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Camels have played a important role for North Africans for thousands of years. In ancient times they were crucial as a mode of transport and this tradition continues today in more rural areas of Morocco.

The guardian of the Riad Dar Habiba tells me that throughout Morocco these majestic beasts are universally respected. A camels hair can be made into an incense and this is used to treat nosebleeds, it’s hide is often tanned and used to make prayer mats. Some Moroccans also believe that a camel is the only sentient being that is able to see the Djinn, spiritual creatures mentioned in the Qu’ran that exist alongside humans and angels.

Of course the other uses for camels are their meat and their milk. Although I have not yet tried camel meat, I have been assured that like it’s milk it has a delicious and unique taste that’s quite difficult to compare to anything else.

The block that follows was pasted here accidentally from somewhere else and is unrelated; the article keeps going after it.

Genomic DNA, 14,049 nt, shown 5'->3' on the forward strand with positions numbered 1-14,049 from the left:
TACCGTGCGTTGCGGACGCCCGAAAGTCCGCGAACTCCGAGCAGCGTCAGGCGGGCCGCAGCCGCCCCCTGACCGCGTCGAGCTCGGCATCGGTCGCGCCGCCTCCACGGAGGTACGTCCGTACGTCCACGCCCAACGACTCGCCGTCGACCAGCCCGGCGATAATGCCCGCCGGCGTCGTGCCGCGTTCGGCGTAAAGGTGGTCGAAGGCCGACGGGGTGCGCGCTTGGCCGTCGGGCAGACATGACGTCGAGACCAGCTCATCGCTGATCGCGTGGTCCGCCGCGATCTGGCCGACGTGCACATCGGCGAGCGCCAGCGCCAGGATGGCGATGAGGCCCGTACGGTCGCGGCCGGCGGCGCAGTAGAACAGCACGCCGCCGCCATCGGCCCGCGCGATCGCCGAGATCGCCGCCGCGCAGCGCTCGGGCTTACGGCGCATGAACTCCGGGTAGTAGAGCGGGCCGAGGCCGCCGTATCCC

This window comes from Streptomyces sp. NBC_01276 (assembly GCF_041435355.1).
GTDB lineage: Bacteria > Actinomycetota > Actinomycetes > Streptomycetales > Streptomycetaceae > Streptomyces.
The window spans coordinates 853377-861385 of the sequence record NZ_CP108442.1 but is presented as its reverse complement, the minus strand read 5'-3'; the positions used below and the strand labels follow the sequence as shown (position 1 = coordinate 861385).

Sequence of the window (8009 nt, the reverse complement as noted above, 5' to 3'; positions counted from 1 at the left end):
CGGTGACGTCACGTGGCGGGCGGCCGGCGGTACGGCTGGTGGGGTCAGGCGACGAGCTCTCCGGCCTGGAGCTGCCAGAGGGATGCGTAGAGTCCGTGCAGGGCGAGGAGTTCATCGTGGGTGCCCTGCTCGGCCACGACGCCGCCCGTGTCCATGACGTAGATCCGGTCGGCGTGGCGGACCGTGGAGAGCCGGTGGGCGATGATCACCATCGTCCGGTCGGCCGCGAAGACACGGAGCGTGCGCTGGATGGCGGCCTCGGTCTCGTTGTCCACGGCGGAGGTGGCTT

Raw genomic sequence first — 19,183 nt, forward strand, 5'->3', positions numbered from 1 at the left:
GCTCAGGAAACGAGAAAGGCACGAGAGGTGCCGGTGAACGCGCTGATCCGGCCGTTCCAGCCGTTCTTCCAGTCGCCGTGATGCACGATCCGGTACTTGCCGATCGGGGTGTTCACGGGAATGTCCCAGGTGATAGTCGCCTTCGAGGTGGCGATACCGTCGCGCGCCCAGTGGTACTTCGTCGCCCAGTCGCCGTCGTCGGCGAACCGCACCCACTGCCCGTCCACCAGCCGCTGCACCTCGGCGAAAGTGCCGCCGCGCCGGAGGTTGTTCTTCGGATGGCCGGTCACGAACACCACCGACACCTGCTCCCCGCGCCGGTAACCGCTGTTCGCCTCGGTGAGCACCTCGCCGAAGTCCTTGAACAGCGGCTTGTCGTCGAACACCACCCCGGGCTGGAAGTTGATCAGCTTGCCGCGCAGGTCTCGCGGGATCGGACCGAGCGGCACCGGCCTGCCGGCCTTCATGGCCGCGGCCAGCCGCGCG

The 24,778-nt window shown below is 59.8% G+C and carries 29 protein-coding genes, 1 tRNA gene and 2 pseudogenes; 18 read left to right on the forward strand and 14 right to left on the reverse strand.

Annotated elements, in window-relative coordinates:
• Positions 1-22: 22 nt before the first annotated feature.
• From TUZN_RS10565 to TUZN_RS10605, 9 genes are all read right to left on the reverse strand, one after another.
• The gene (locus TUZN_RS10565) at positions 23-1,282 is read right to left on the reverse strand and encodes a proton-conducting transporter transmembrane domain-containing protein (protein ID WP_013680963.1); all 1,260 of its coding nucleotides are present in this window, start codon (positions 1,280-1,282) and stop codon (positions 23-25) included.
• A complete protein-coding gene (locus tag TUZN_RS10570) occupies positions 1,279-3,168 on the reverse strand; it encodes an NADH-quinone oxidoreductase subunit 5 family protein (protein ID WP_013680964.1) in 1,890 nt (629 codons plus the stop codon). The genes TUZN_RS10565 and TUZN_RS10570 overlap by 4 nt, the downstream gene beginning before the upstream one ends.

Camel meat can be found in the Marrakech Medina, however milk is perhaps more widely available. Whilst visiting a supermarket on Rue Dar Daou just five minutes walk from the Riad Dar Habiba, I am intrigued to try this staple that is otherwise nearly impossible to find back home in the UK.

What many had assured me turned out to be entirely true. Although there are certainly similar characteristics to cattle milk, there is a completely unique and actually quite sweet aftertaste that is very difficult to compare to anything I have tried before. At only 13 Dirhams (£1) for half a litre I can say that I have made this rare and pleasurable staple a normal part of my diet!